Tuesday, 26 June 2012
Devouring Films: Tiny Furniture
Or was it..? Tiny Furniture was definitely not what I was expecting, but I don't mean that in a bad way at all. Here's the deal. Basically everything I read about Tiny Furniture was like 'it's a film about a young woman who's struggling to find her way after graduating from college and just doesn't really know what to do with herself', and so I went OMG it's my life! I mean, admittedly she gets to go and live in New York City after graduation in her mother's gorgeous loft (Her actual mother's actual loft) and she's got a lot of financial support and stuff, but other than that I was sure, positive that this film would be like validation, or at least comfort, for being in my twenties and not having a clue what the fuck I'm doing.
And, admittedly, there is an element of that. Aura (Dunham) is a very very lost soul, and really doesn't know what she's doing- her friend Charlotte (Jemima Kirke, equally lost but in a different way) sets her up with a job that she's completely overqualified for, but she literally has no idea what else she should be doing, so she's content just to float along and grab onto whatever comes along. Which is true, not only of this terrible job, but of the men she encounters- she basically meets 2 different guys, and decides to take whatever she can from either of them. There's no thinking about what she wants from a relationship, or anything like that, it's just about clinging onto one or the other of them, at various times, and just seeing what happens. This is a girl without any kind of plan.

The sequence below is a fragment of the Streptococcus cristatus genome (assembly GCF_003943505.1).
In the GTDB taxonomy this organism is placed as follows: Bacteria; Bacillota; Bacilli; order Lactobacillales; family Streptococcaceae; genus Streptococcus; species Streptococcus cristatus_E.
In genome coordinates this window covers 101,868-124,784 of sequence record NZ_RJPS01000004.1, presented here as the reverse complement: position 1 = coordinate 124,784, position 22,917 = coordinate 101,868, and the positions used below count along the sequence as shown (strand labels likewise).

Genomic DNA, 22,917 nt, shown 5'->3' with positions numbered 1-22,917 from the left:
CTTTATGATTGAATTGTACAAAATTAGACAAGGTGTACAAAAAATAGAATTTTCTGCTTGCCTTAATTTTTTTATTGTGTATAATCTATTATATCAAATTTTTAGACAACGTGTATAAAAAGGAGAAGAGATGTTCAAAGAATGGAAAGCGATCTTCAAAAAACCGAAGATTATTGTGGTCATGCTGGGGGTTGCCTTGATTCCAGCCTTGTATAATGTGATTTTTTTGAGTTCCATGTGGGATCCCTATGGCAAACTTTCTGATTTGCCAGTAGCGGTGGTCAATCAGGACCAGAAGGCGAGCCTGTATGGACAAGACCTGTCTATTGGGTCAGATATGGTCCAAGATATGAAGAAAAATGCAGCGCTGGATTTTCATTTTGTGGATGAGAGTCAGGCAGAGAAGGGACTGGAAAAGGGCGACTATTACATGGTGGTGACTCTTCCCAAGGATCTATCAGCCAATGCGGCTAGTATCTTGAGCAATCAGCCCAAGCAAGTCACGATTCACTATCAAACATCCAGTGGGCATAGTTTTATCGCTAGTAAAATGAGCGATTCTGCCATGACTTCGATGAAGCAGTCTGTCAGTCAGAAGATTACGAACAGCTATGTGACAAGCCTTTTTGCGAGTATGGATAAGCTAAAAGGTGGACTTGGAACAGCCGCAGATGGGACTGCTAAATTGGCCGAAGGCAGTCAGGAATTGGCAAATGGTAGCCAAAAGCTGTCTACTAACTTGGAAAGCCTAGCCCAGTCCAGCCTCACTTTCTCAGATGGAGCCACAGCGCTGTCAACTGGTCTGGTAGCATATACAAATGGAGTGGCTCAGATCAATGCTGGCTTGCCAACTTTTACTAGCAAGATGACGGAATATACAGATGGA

And, actually, now that I'm thinking about it like this, it feels like I can relate more to Aura: I've been thinking about Tiny Furniture more in terms of 'well, she got a job straight away, and she lives in NYC, and look at those boys she interacts with!' but really... she lives with her mum, and doesn't have a proper source of income, and, well, now that I think about it, I can relate to that. A lot. One of my favourite things about Tiny Furniture, actually, is the relationship between Aura and her mother (played by Laurie Simmons, Dunham's actual mother- I'm thinking she couldn't afford actual actors...) because, well, it feels really genuine (probably because it is) and you get the feeling that what Aura really wants is a kind of regression, where her mum tells her what she should be doing, and then she can just go and and do it already! Or is that just me...
There are just so so many things I haven't mentioned about this film yet (overachieving sister, left-behind college friends, her mother's own related experience of being in her 20s and not knowing what she's doing) but, you know, maybe I'll let you discover them for yourselves, since you're obviously going to watch it now that I've told you I love it! If you've seen Girls (and if you haven't, come on people! It's like the show of the year, seriously!) then I would say Tiny Furniture is not quite as good as that, but then they are quite different (although they do deal with some of the same themes, i.e. what the fuck do you do in your twenties?) so it's not really fair to compare. Even though I just did. Hm.
And, one final piece of advice to you- watch the short films on the DVD! Seriously- the first time I watched it I started watching them and then got distracted, but they're really really funny, and watching them shows quite a good progression from them to Tiny Furniture- in some ways, you're like 'wow, her filmmaking has progressed so much!' and in others you're just like, well, there was clearly something there from the very start! Basically, I love Lena and I want to marry her. That's a normal dream to have, right?